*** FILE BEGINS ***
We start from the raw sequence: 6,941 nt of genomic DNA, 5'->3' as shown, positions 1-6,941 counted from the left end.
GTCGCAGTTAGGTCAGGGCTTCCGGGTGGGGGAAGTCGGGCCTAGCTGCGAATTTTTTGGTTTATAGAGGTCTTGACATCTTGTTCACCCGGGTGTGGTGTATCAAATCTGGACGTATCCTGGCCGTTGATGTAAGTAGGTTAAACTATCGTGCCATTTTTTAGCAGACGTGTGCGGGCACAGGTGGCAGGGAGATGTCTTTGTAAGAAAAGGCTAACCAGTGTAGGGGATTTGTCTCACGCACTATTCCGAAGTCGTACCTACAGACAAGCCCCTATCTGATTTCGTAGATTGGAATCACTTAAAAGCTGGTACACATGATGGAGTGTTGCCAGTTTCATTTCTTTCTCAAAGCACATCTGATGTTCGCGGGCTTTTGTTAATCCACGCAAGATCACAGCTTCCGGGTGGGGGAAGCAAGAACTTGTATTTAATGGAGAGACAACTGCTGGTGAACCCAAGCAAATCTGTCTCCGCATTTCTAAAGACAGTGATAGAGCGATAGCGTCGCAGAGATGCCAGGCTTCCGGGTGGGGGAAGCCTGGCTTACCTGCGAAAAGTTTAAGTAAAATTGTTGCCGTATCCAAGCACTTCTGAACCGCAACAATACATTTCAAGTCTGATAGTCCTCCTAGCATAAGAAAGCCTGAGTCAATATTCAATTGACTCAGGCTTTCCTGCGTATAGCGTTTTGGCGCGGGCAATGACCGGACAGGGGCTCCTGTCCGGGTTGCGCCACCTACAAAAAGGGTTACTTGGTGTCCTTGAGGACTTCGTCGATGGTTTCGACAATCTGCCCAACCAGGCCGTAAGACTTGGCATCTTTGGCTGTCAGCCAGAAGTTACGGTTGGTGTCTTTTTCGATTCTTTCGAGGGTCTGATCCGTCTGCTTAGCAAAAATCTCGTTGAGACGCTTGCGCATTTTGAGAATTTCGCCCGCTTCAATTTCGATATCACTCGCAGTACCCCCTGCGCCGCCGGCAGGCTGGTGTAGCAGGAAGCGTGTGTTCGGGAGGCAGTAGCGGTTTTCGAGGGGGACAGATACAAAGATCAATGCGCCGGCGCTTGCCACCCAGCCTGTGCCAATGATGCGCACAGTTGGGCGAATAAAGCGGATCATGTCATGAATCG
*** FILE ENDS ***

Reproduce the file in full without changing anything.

We start from the raw sequence: 6,941 nt of genomic DNA, 5'->3' as shown, positions 1-6,941 counted from the left end.
GTCGCAGTTAGGTCAGGGCTTCCGGGTGGGGGAAGTCGGGCCTAGCTGCGAATTTTTTGGTTTATAGAGGTCTTGACATCTTGTTCACCCGGGTGTGGTGTATCAAATCTGGACGTATCCTGGCCGTTGATGTAAGTAGGTTAAACTATCGTGCCATTTTTTAGCAGACGTGTGCGGGCACAGGTGGCAGGGAGATGTCTTTGTAAGAAAAGGCTAACCAGTGTAGGGGATTTGTCTCACGCACTATTCCGAAGTCGTACCTACAGACAAGCCCCTATCTGATTTCGTAGATTGGAATCACTTAAAAGCTGGTACACATGATGGAGTGTTGCCAGTTTCATTTCTTTCTCAAAGCACATCTGATGTTCGCGGGCTTTTGTTAATCCACGCAAGATCACAGCTTCCGGGTGGGGGAAGCAAGAACTTGTATTTAATGGAGAGACAACTGCTGGTGAACCCAAGCAAATCTGTCTCCGCATTTCTAAAGACAGTGATAGAGCGATAGCGTCGCAGAGATGCCAGGCTTCCGGGTGGGGGAAGCCTGGCTTACCTGCGAAAAGTTTAAGTAAAATTGTTGCCGTATCCAAGCACTTCTGAACCGCAACAATACATTTCAAGTCTGATAGTCCTCCTAGCATAAGAAAGCCTGAGTCAATATTCAATTGACTCAGGCTTTCCTGCGTATAGCGTTTTGGCGCGGGCAATGACCGGACAGGGGCTCCTGTCCGGGTTGCGCCACCTACAAAAAGGGTTACTTGGTGTCCTTGAGGACTTCGTCGATGGTTTCGACAATCTGCCCAACCAGGCCGTAAGACTTGGCATCTTTGGCTGTCAGCCAGAAGTTACGGTTGGTGTCTTTTTCGATTCTTTCGAGGGTCTGATCCGTCTGCTTAGCAAAAATCTCGTTGAGACGCTTGCGCATTTTGAGAATTTCGCCCGCTTCAATTTCGATATCACTCGCAGTACCCCCTGCGCCGCCGGCAGGCTGGTGTAGCAGGAAGCGTGTGTTCGGGAGGCAGTAGCGGTTTTCGAGGGGGACAGATACAAAGATCAATGCGCCGGCGCTTGCCACCCAGCCTGTGCCAATGATGCGCACAGTTGGGCGAATAAAGCGGATCATGTCATGAATCG